Cardiac transient outward potassium current

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The cardiac action potential has five phases. Ito1 is active during phase 1, causing a fast repolarization of the action potential

The cardiac transient outward potassium current (referred to as Ito1 or Ito[1] ) is one of the ion currents across the cell membrane of heart muscle cells. It is the main contributing current during the repolarizing phase 1 of the cardiac action potential. It is a result of the movement of positively charged potassium (K+) ions from the intracellular to the extracellular space. Ito1 is complemented with Ito2 resulting from Cl ions to form the transient outward current Ito.

Mechanism[edit]

Ito1 is rapidly activated and deactivated.[2] It is activated after the fast increase of the membrane potential following the phase 0 of the cardiac action potential. Once activated, (K+) ions from inside the cells flow to the extracellular space. This outward flow of positively charged ions constitutes the Ito1 and causes the transmembrane voltage to decrease.This decrease of the transmembrane potential is known as repolarization. Ito1 is then quickly deactivated, stopping the repolarization and ending the phase 1 of the action potential.

Ito1 is Ca2+-independent[3] and has been clearly demonstrated in myocytes from different cardiac regions and species.[3] There are two kinetic variants of cardiac Ito1: fast Ito1, called Ito1,f, and slow Ito, called Ito1,s. The channel responsible for Ito1,f is formed by assembly of Kv4.2 (KCND2) subunits, Kv4.3 (KCND3) subunits or a combination of the two, while the channel responsible for Ito1,s is composed of Kv1.4 (KCNA4) subunits.[2] In addition, several regulatory subunits and pathways modulating the level and biophysical properties of cardiac Ito have been identified.[2]

Ito1 affects the opening of Ca2+ channels during Phase 2 of the Action Potential. As a result, changes in Ito1 modulate changes in the action potential duration.[2]

Role in disease[edit]

  • Reduction in Ito1 density is associated with prolonged action potentials and is a common finding in cardiac disease .[3]
  • Ito1 density is significantly lower in the cells of a failing heart in comparison to the cells of a healthy heart.[4]
  • There is correlation between decreased Ito1 density and atrial fibrillation.[5]
  • An increase in the Ito1 density caused by a mutation in Kv4.3 can be a cause of Brugada Syndrome.[6]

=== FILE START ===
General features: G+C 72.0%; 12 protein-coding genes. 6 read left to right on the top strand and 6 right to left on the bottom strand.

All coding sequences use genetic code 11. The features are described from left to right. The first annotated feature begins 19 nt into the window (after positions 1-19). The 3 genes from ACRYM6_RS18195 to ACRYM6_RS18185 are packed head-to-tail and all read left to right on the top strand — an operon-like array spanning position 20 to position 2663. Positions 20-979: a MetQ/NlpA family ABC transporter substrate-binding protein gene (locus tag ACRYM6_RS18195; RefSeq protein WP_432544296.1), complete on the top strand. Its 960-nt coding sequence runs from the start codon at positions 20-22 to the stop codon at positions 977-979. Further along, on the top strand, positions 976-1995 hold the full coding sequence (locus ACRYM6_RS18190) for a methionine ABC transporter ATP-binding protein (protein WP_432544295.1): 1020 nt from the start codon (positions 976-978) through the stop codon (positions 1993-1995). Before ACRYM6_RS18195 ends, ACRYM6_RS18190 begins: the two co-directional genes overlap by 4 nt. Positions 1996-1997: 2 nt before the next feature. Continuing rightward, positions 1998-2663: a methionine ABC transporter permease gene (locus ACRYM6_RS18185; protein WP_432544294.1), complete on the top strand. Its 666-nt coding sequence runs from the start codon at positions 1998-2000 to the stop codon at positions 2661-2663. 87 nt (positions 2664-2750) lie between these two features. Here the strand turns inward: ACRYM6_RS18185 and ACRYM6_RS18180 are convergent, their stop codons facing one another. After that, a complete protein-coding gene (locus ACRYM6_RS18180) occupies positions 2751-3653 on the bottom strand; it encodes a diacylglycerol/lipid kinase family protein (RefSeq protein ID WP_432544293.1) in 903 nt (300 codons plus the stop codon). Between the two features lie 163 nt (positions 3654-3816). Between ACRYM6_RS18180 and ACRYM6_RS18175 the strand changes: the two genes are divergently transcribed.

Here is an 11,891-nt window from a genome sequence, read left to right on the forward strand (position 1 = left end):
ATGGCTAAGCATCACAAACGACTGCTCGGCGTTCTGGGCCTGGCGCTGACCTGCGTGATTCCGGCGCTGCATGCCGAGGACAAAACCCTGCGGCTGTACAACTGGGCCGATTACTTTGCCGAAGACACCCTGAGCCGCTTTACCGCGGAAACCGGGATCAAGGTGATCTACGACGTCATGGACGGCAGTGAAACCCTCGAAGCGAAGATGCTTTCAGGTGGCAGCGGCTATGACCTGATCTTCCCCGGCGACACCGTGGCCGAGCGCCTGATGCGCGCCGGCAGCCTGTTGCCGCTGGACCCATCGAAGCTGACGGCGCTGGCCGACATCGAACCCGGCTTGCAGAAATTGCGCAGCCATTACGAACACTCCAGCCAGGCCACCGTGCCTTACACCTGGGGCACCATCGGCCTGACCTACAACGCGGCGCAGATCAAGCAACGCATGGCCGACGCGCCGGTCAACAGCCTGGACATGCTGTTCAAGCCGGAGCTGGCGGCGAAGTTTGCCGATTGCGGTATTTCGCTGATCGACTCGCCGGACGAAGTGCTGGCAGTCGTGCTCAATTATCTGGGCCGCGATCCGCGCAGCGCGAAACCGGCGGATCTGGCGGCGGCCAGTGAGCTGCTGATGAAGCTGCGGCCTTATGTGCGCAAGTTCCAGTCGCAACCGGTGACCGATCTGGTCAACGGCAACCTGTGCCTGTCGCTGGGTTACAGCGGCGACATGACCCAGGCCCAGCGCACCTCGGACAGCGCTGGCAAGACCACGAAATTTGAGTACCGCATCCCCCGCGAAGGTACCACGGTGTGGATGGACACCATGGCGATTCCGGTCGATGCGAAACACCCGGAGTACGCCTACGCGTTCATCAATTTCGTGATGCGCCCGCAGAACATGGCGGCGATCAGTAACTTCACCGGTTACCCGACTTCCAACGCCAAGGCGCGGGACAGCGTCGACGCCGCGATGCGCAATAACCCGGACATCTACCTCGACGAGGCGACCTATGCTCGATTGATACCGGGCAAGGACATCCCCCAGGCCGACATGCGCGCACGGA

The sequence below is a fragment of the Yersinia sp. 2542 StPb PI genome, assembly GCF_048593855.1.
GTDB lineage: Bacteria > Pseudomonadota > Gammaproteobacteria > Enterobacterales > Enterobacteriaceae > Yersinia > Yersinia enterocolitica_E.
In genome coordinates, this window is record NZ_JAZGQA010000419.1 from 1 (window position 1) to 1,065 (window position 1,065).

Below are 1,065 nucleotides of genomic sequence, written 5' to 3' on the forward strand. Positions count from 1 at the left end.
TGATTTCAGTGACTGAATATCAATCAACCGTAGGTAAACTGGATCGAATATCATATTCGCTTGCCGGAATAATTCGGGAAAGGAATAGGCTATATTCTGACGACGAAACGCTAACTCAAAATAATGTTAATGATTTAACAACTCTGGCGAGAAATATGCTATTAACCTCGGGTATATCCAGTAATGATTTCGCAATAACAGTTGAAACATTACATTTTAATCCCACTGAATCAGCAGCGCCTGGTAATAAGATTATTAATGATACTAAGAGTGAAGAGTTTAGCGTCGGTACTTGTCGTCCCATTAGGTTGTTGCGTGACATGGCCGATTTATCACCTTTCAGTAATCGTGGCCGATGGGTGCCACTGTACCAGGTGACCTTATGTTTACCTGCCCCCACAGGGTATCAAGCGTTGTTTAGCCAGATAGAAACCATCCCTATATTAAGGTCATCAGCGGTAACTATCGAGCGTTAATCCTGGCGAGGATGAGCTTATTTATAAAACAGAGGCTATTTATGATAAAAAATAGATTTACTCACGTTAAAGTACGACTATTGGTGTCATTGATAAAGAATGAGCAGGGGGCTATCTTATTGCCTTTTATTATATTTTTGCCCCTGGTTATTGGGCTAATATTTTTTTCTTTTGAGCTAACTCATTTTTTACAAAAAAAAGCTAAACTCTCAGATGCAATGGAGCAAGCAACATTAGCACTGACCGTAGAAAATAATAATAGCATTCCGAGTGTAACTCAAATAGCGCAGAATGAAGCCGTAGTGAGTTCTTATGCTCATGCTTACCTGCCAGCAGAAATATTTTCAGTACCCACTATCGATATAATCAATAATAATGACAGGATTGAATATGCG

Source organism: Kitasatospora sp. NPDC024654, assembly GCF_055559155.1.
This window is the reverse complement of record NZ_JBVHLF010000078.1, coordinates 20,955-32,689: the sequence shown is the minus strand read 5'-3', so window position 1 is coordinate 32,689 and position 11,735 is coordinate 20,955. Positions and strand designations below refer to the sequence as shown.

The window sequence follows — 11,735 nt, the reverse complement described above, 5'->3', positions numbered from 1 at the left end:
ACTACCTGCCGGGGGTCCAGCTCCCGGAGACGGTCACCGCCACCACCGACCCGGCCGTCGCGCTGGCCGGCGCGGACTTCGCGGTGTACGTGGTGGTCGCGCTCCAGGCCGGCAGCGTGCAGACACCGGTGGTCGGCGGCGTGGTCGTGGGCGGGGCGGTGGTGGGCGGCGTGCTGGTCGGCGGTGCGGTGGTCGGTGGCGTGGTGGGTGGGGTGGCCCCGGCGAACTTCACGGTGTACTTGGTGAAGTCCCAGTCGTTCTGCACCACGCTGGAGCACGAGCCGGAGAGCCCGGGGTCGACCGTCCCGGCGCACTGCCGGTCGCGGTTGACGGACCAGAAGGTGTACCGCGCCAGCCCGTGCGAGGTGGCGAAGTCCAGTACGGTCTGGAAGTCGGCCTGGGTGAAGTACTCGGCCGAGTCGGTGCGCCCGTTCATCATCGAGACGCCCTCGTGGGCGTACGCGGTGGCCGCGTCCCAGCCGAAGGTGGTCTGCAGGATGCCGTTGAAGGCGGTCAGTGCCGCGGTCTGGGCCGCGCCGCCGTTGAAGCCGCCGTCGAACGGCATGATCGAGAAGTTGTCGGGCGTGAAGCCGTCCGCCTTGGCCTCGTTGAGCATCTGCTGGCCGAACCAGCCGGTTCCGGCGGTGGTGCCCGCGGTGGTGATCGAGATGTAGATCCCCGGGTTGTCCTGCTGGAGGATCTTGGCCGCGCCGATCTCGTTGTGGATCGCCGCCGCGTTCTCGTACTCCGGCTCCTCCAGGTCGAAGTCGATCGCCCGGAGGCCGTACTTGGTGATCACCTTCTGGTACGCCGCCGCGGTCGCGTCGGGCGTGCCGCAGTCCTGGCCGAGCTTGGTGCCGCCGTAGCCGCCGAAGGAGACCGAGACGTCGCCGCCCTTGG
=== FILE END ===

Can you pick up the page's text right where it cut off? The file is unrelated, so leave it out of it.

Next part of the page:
References[edit]

  1. ^ Niwa, Noriko; Nerbonne, Jeanne M. (January 2010). "Molecular determinants of cardiac transient outward potassium current (Ito) expression and regulation". Journal of Molecular and Cellular Cardiology. 48 (1): 12–25. doi:10.1016/j.yjmcc.2009.07.013. 
  2. ^ a b c d Wettwer, E.; Amos, G.; Gath, J.; Zerkowski, H.-R.; Reidemeister, J.-C.; Ravens, U. (1 September 1993). "Transient outward current in human and rat ventricular myocytes". Cardiovascular Research. 27 (9): 1662–1669. doi:10.1093/cvr/27.9.1662. 
  3. ^ a b c Oudit GY, Kassiri Z, Sah R, Ramirez RJ, Zobel C, Backx PH (May 2001). "The molecular physiology of the cardiac transient outward potassium current (I(to)) in normal and diseased myocardium". J. Mol. Cell. Cardiol. 33 (5): 851–72. PMID 11343410. doi:10.1006/jmcc.2001.1376. 
  4. ^ Beuckelmann, D. J.; Nabauer, M.; Erdmann, E. (1 August 1993). "Alterations of K+ currents in isolated human ventricular myocytes from patients with terminal heart failure". Circulation Research. 73 (2): 379–385. doi:10.1161/01.RES.73.2.379. 
  5. ^ Brandt, M (October 2000). "The Ultrarapid and the Transient Outward K+Current in Human Atrial Fibrillation. Their Possible Role in Postoperative Atrial Fibrillation". Journal of Molecular and Cellular Cardiology. 32 (10): 1885–1896. PMID 11013132. doi:10.1006/jmcc.2000.1221. 
  6. ^ Giudicessi, John R.; Ye, Dan; Tester, David J.; Crotti, Lia; Mugione, Alessandra; Nesterenko, Vladislav V.; Albertson, Richard M.; Antzelevitch, Charles; Schwartz, Peter J.; Ackerman, Michael J. (July 2011). "Transient outward current (Ito) gain-of-function mutations in the KCND3-encoded Kv4.3 potassium channel and Brugada syndrome". Heart Rhythm. 8 (7): 1024–1032. doi:10.1016/j.hrthm.2011.02.021.